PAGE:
David Lesches

Elegant Titles and SEO Meta Tags in Rails

One of the best things about Rails is its powerful templating system which logically split the view into layouts, views, and partials, and makes creating great sites a snap. But this template approach makes it difficult to create dynamic <title> </title> tags, as you can't easily alter your layout file from within a view.

In this tutorial, we are looking for a solution which fulfills the following criteria:

  1. We need to be able to create dynamic titles on a view-by-view basis.
  2. Specifying the title should be optional. If no title is specified in a view, the title tag should fall back to a pre-defined default.
  3. The solution must be elegant: the default title should be stored in an appropriate settings file, and all logic powering our title tags should be contained within our views and helpers, where they belong - and not in any controllers or models.
  4. There should be minimal markup in our views.

After we look at creating our title tags, we will implement a similar solution for those all-important SEO meta tags.

Creating Defaults

Let's begin by creating a file where we will keep all default settings for our app. We will define our default page title here.

The logical place for such a file would be in the config directory. Let's create a new file there called config.yml, and define our default title within it. We are using a .yml file as YAML is an ideal format for a settings file like this.

default_title: Drunk On Rails by David Lesches

Side note: This file is an ideal spot for saving all values you need to access across an app, such as payment gateway API keys.

Now that we have created our settings file, we need to tell Rails to pick it up. In your config/environment.rb file, add APP_CONFIG = YAML.load_file("#{Rails.root}/config/config.yml").

Each of your settings defined in your config.yml file will now be accessible by calling APP_CONFIG['item'] anywhere in your code. You will need to restart your Rails app for this to take effect.

The Title Method

The title method is a views related method, so let's put in it helpers/application_helper.rb

  def title(title = nil)
    if title.present?
      content_for :title, title
      content_for?(:title) ? APP_CONFIG['default_title'] + ' | ' + content_for(:title) : APP_CONFIG['default_title']

Let's go through this line by line.

The title method can be called either with a title parameter or without. When our title method is called with a parameter, as in title "Our Blog", it assigns "Our Blog" to content_for :title. content_for stores a block of markup in an identifier for later use. We can assign values to a content_for identifier within a view, and retrieve that value later on within the layout. We can do this because Rails interprets the view file before the layout file when rendering a page.

When our title method is called without a parameter, it simply returns the value for our title. It checks to see if we have defined a title using content_for :title. If we have, it will return the app's default title (specified in our config.yml settings file) along with the dynamic title we defined: Drunk On Rails by David Lesches. If no dynamic title was defined, it simply returns the default title alone.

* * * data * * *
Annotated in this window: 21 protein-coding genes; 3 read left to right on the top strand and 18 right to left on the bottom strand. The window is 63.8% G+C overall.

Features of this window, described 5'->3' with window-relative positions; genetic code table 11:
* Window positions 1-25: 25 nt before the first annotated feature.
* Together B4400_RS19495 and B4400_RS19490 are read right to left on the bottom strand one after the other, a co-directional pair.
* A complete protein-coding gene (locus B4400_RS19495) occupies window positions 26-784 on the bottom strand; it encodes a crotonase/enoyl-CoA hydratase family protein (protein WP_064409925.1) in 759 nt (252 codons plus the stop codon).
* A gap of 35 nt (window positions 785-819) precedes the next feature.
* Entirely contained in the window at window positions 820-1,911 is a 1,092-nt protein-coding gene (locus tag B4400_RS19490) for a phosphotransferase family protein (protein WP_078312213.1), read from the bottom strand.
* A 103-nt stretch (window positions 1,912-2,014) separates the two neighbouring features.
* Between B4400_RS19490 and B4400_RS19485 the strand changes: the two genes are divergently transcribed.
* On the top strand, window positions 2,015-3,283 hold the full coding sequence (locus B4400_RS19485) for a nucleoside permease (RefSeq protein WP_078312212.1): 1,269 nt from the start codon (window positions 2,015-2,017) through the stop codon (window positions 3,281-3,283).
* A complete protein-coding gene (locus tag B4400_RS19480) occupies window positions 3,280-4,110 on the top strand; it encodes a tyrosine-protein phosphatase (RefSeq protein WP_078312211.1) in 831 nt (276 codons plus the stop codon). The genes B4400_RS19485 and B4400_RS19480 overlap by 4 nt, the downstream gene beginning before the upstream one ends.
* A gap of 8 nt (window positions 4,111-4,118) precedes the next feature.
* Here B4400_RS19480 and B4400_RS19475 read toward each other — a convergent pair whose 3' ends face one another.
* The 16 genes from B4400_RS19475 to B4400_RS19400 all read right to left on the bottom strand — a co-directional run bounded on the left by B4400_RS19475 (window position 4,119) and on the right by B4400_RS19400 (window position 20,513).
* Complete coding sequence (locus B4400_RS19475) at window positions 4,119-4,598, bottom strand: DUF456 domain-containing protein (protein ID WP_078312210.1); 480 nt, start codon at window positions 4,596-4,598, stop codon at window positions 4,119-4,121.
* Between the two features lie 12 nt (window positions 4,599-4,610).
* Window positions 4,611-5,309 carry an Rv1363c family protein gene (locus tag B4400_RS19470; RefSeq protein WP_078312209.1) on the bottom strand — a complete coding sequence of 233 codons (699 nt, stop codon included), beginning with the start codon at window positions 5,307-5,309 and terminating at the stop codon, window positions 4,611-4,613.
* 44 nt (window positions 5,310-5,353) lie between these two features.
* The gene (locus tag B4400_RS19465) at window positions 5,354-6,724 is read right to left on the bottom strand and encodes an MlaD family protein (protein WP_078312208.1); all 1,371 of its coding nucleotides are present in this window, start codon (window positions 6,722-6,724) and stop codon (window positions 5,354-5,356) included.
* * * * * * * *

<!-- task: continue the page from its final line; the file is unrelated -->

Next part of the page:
Using The Title Method in Views

Now that we have the title method defined, let's finish up our views. Open your layouts/application.html.erb file and add within the <head> section <title><%= title %></title>, or, if you are using HAML %title= title.

If you visit your app in your browser, you will now see your default title rendered.

So how do we dynamically change our title on a per-view basis? Easy! Open any view file and simply add

For ERB: <% title "My Blog" %>

For HAML: - title "My Blog"

And your title on that page will be rendered as: Drunk On Rails by David Lesches | My Blog

Simple, easy, and very elegant.

Now Repeat for SEO Meta Tags

Now that we've seen how easy it is to create dynamic titles, let's duplicate this functionality to allow us to easily create SEO meta tags.

Back in our config/config.yml, let's define site-wide defaults:

meta_keywords: "ruby on rails, ruby, tutorials, advanced, api, confident code, best practices"
meta_description: "Advanced Ruby on Rails articles from David Lesches on best-practices, confident code design, APIs, tips and tricks, and all kinds of awesome."

Back in our application helper, we will add methods for our tags:

  def meta_keywords(tags = nil)
    if tags.present?
      content_for :meta_keywords, tags
      content_for?(:meta_keywords) ? [content_for(:meta_keywords), APP_CONFIG['meta_keywords']].join(', ') : APP_CONFIG['meta_keywords']

  def meta_description(desc = nil)
    if desc.present?
      content_for :meta_description, desc
      content_for?(:meta_description) ? content_for(:meta_description) : APP_CONFIG['meta_description']

The meta_keywords method now allows us to add keywords to our defaults on a per-view basis. The meta_description method allows us to override the default description on a per-view basis.

In your layouts/application.html.erb file -

<meta name="keywords" content="<%= meta_keywords %>" /> 
<meta name="description" content="<%= meta_description %>" />

Or in HAML -

%meta{ name: 'keywords', content: meta_keywords } 
%meta{ name: 'description', content: meta_description }

And we can now override the defaults on a per-view basis by adding in any view -

ERB: <% meta_description "The Drunk on Rails blog contains elegant solutions to common Rails problems." %>
HAML: - meta_description "The Drunk on Rails blog contains elegant solutions to common Rails problems."

Have comments or thoughts on this article? Let us know in the comments!

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